How I got my Wife to a Doctor in Venice

by SteveMadsen on November 22, 2010

Venice's Hospital (Ospedale) Photo by Currybet via Flickr (Some Rights Reserved.)

My wife had been fighting a urinary infection since we left home, and the antibiotics had run out and she needed to see a doctor for another prescription. So we were winding through the back alleys and canals of Venice towards the hospital, hoping that someone knew enough English to understand her problem.

A good map is essential in Venice, and despite her misgivings I navigated through ‘seldom seen by tourists’ Venice to get my wife to the Emergency Room at the hospital.

We got our first break when the young nurse at reception spoke English well enough for us to clearly communicate her problem. We filled in a form, and took a seat in the waiting area.

A steady stream of injured and sick people, tourists and locals, arrived with the usual assortment of aliments and injuries and most more serious than a simple infection. So we waited patiently as those in need pushed us down the waiting list. Nothing unusual, and typical of any hospital emergency room at home or abroad.

When we got called into the see a doctor, he asked a few standard questions in stilted English and then said, ‘You see specialist?’

‘No’, my wife replied, and immediately a look of confusion appeared on the doctor’s face.

‘You see specialist?’ he repeated.

My wife tried to explain that she had only seen her GP, and not a specialist.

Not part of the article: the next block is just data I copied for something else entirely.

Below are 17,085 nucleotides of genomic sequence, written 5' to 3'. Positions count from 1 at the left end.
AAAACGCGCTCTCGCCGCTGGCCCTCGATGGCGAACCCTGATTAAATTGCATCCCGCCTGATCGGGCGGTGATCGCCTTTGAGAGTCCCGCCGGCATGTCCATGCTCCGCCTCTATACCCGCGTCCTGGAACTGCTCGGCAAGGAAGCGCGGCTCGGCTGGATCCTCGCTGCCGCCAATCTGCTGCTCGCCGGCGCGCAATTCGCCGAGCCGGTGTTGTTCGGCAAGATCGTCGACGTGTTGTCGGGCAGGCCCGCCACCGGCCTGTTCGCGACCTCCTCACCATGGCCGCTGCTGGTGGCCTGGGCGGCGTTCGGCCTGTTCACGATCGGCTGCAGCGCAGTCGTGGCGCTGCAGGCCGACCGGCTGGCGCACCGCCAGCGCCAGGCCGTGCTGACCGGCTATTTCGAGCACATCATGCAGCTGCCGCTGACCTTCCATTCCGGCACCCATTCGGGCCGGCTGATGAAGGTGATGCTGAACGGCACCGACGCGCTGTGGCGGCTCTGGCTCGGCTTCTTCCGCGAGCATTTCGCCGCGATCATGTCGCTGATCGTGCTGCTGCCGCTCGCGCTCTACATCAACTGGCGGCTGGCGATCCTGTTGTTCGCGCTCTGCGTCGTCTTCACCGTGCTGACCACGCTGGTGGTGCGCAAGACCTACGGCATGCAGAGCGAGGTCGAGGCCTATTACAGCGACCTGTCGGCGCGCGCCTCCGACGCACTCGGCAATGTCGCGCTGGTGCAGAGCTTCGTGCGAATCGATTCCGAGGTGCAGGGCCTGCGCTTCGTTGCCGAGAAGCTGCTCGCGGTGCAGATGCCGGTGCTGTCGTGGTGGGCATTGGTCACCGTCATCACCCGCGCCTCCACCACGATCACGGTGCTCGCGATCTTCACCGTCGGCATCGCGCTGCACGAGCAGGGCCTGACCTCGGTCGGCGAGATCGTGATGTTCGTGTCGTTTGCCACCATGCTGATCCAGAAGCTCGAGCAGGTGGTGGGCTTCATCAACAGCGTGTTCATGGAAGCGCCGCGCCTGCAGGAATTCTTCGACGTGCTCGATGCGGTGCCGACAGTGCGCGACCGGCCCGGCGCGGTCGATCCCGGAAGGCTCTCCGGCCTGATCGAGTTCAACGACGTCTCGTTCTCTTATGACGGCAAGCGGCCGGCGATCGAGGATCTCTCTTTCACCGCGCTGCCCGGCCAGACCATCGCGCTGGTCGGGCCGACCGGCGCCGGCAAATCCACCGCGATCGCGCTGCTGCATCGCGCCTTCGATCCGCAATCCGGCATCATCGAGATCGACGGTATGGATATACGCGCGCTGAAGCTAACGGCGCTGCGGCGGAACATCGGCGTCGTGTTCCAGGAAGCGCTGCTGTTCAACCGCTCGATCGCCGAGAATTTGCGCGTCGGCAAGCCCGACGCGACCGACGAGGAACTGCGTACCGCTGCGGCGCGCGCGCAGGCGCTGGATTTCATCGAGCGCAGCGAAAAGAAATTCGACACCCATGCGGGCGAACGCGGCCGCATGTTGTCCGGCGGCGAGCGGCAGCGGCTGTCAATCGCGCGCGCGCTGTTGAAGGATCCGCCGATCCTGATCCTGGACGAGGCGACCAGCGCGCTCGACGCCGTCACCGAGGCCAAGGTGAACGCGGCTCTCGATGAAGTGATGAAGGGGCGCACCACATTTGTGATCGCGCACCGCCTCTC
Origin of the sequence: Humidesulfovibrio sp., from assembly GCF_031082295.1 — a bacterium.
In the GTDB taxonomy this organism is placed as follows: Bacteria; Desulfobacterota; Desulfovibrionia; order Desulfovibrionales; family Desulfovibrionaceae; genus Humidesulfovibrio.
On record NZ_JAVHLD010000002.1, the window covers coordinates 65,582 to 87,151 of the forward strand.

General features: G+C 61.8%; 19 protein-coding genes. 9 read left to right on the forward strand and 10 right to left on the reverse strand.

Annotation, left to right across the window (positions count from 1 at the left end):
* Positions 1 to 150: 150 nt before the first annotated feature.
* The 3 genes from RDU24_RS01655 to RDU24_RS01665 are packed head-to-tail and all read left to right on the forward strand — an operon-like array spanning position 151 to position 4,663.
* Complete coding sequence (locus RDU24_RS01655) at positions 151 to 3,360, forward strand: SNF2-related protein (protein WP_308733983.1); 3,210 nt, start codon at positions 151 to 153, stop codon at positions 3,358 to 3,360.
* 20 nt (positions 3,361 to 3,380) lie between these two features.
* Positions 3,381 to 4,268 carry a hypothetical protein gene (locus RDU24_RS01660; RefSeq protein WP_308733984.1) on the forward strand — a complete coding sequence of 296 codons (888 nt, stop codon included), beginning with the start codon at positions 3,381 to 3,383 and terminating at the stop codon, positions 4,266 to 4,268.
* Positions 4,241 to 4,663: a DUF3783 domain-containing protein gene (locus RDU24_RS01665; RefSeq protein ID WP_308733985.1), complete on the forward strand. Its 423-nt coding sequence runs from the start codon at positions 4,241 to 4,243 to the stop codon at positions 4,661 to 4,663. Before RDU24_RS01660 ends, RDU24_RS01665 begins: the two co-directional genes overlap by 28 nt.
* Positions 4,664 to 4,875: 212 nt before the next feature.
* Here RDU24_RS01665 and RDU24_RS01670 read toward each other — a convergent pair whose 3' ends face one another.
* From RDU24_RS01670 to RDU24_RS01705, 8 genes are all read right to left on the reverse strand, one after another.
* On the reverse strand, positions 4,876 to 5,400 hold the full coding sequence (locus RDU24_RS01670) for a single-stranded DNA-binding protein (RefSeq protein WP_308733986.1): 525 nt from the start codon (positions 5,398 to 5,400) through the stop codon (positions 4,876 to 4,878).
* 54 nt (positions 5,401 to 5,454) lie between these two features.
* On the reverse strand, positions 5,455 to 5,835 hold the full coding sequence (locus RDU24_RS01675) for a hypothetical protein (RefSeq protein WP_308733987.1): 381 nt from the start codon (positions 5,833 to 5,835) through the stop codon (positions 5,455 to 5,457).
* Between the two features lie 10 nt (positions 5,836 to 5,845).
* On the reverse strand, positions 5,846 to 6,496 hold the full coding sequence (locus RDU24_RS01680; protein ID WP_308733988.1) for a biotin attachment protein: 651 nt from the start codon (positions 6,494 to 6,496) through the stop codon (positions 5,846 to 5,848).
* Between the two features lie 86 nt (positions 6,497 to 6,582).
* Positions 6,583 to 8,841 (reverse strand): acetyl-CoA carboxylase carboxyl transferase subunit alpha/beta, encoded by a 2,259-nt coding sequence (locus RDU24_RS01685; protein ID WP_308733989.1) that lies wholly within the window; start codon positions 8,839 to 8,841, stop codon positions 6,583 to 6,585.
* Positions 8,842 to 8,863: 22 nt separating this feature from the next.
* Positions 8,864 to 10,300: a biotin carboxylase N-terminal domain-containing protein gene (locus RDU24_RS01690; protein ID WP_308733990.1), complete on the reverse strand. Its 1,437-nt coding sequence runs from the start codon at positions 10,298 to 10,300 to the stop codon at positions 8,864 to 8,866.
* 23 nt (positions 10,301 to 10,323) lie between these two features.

‘You need urinary specialist’, the doctor said frustrated by the language barrier and it finally clicked for me. He wanted to send my wife to their specialist, and her refusal understandably bewildered him. Having resolved that issue, he had us escorted to the specialist who thankfully spoke enough English to avoid further confusion. Thirty minutes latter we headed back to the emergency room to get a prescription and settle our bill.

The nurse gave us our bill, and directed us to a machine in the hall where we paid by credit card (it also took cash), and returned the receipt to collect the prescription. Total cost after filling the prescription, €57.00, extremely cheap by any standard. Latter I discovered that Italy and Australia are signatories to a reciprocal health care agreement which covers travellers for up to six months from their date of arrival in Italy. This helped to defray our costs but I should have known about it prior to departure to ensure we did not over pay in an emergency.

Italy’s health system worked fantastically for my wife, friendly and helpful despite our language difficulties and surprisingly inexpensive. We learnt two critical lessons:

  1. Be better prepared by checking all the information on the Smart Traveller website before a trip. (For US citizens, check the State Department Travel site. Other countries have similar information available.)
  2. Ensure your phrase book covers likely situations, ours failed to provide any useful words for this common aliment.

Share your health care experiences in the comments or our discussion forum on Facebook.

Share and Enjoy:
  • Google Bookmarks
  • Digg
  • Twitter
  • StumbleUpon
  • Tumblr
  • del.icio.us
  • Facebook
  • Yahoo! Buzz
  • Print

Comments on this entry are closed.

Previous post:

Next post: